Thanksgiving is this weekend – a perfect time to take a step back and acknowledge and name things for which we are grateful. The Pagan roots of this annual holiday all revolve around the end of harvest. As the fields that just a few weeks ago we’re lush, and full of life continue to turn brown, dry, and rot, it’s time for us to take stock of what has come and gone.
We are thankful for:
Spring was slow to start, but the wet weather early in the season allowed the seedlings to get a good start. And, even though there were stretches of extreme heat, none of the hail or damaging winds that often go along with the ensuing storms impacted the gardens here at Sunrise Gardens.
A Bumper Crop
A “bumper” used to be a large cup used for toasting, and filled to the brim with wine., and eventually (by the 1700s), came to refer to anything abundant or large. The great majority of our crops this year did outstandingly well: we had enough days over 25C to provide corn with fully developed kernels, our summer squash produced like crazy, and we had more berries come off our bushes than ever before. We were also quite amazed to see last week that we have several thousands of pounds of winter squash that are in great shape, and that we can sell throughout the winter.
We are blessed to have a great group of committed, hardworking and fun people working for and with us. Yes, the weather cooperated nicely, but without the hard work of everyone here at Sunrise Gardens, the crops we grow would still be out in the field, rotting. Farming is hard, physical labour, and the days are long and exhausting. We certainly couldn’t do this all on our own.
It’s not just our paid staff that deserves thanks. We give huge thanks to all of the people who’ve volunteered their time and energy throughout the year helping us out.
Also, in this, our third summer season as partners, Dawn and I continue to be amazed at how well we work together. Not many couples can live together and work together as well as we do, and we feel very lucky that the universe brought us together.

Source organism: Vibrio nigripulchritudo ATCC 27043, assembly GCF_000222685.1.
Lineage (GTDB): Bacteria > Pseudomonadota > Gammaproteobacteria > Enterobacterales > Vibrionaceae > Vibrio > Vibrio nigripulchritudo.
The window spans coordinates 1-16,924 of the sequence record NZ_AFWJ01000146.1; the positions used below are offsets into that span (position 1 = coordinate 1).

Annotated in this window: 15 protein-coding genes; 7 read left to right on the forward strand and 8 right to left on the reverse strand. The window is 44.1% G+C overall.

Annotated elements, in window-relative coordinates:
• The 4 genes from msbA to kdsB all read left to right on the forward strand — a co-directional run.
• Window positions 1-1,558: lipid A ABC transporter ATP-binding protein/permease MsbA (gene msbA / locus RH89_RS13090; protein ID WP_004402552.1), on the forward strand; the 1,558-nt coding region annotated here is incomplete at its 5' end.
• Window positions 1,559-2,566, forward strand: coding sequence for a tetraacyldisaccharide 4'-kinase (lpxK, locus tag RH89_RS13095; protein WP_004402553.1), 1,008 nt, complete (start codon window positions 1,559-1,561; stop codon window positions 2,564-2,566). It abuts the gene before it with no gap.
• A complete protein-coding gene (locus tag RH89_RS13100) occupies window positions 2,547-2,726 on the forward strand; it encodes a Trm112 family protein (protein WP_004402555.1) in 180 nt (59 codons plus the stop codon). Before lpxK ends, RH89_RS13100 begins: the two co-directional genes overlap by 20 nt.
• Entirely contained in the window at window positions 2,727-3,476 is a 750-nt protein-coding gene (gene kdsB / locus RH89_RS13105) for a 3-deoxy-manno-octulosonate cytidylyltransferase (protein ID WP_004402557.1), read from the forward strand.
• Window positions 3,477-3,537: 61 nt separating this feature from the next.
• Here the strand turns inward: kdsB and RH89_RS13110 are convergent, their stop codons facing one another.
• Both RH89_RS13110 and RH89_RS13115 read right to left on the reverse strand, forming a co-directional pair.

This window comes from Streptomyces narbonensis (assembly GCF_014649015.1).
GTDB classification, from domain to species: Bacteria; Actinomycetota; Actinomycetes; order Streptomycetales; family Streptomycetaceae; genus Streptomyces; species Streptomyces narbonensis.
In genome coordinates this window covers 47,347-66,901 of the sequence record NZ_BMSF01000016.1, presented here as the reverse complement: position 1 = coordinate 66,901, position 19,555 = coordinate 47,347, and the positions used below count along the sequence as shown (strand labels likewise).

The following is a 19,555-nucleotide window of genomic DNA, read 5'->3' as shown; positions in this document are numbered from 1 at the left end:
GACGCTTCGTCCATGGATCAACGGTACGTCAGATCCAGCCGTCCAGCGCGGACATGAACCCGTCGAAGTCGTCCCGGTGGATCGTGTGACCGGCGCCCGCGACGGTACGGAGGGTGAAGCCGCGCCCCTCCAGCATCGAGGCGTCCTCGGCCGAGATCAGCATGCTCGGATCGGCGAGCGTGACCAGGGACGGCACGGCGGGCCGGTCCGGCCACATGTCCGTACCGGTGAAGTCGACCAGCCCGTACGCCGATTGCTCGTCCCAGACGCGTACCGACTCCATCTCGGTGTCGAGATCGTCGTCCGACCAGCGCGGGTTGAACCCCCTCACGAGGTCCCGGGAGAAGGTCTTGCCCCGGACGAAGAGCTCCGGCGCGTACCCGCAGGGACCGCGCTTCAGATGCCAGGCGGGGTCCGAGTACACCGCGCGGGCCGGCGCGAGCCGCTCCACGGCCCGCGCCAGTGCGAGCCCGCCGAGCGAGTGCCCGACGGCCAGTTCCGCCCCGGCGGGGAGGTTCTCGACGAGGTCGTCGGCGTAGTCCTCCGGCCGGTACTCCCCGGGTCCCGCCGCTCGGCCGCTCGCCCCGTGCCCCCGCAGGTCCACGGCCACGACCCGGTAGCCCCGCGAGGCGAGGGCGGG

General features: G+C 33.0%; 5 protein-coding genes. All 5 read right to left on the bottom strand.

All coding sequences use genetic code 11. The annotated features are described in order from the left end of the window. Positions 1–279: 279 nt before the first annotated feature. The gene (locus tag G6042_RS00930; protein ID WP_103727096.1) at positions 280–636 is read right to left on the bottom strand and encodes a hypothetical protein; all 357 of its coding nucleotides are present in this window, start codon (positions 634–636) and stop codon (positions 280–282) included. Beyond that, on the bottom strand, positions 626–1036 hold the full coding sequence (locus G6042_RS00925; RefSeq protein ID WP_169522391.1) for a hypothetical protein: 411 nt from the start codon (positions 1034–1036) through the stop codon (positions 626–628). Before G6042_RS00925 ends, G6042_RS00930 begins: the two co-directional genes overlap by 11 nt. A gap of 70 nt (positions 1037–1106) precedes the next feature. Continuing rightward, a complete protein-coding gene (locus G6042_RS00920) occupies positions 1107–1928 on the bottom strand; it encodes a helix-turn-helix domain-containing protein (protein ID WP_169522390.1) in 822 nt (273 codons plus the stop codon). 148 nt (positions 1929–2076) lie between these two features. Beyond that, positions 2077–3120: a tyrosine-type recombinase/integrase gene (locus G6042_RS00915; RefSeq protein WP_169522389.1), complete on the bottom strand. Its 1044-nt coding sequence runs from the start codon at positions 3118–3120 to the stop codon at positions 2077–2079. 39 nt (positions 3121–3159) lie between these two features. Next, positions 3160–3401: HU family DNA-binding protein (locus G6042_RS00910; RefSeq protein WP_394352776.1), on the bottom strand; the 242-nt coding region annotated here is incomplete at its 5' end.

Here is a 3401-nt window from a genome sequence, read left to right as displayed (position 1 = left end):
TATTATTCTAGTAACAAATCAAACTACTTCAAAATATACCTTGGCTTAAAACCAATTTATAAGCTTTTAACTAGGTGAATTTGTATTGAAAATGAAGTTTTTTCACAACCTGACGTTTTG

Our Family and Friends
Farming can really impact personal relationships. We appreciate the patience and understanding of our loved ones, who put up with not spending much time with us during peak growing season (and who got the overtired and kinda crabby versions of us when they did see us). This year was especially difficult, since we added the Onoway Farmers’ Market on Sundays, which has always been our one day off a week. We’re looking forward to being able to spend more quality time together, cuz we’ve missed ya!
We’re grateful for every single one of our customers who continue to support this venture with their grocery dollars. It was great to meet so many locals at the Onoway Market and to realize how much interest and support for the organic food movement is out there, even in rural Alberta. We’re happy that in Edmonton, subscriptions to The Organic Box program continues to grow, and that we are seeing an increasing number of new repeat customers at The Old Strathcona Farmers’ Market. On a personal note, I love that sending out this weekly newsletter has allowed me to connect a little more with our customer base, and I’m tickled that so many people take the time to read the newsletter every week.
We live and work on a beautiful piece of land, and give thanks for the opportunity to make our livelihood here. Our lives are opportunities for learning and growth. We’ve learned, for example , that we need to plant way more leeks next year, since we’ve already sold out, after just one week. We’ve also learned that if we over-extend ourselves, all areas of our lives suffer.
And we learn every day that the very act of honest gratitude has a way of working its own special kind of magic.
So as you sit down to stuff yourselves with turkey and all the fixings this weekend, I encourage you to remember that we call it thanks-giving for a reason.